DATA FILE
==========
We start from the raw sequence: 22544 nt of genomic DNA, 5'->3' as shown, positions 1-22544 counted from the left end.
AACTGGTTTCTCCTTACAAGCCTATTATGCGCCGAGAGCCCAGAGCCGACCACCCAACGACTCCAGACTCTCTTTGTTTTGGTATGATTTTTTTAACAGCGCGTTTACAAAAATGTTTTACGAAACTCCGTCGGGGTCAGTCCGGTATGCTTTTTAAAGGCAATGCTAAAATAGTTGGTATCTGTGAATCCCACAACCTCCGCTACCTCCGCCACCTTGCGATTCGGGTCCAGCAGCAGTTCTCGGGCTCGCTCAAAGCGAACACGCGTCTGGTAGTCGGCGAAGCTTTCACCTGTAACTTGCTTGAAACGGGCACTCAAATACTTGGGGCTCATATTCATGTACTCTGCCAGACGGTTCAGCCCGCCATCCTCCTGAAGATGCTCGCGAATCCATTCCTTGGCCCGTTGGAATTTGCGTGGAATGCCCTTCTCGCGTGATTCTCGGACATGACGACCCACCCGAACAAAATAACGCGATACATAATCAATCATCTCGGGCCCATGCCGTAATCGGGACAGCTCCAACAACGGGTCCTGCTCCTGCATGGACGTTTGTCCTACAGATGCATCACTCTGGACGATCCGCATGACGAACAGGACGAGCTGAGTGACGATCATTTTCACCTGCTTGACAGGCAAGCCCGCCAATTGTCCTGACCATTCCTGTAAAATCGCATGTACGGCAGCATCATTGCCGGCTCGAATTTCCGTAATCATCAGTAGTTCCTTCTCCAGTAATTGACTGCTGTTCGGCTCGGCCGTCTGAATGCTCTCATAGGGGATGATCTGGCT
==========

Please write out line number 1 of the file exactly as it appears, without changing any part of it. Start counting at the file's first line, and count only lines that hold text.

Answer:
We start from the raw sequence: 22544 nt of genomic DNA, 5'->3' as shown, positions 1-22544 counted from the left end.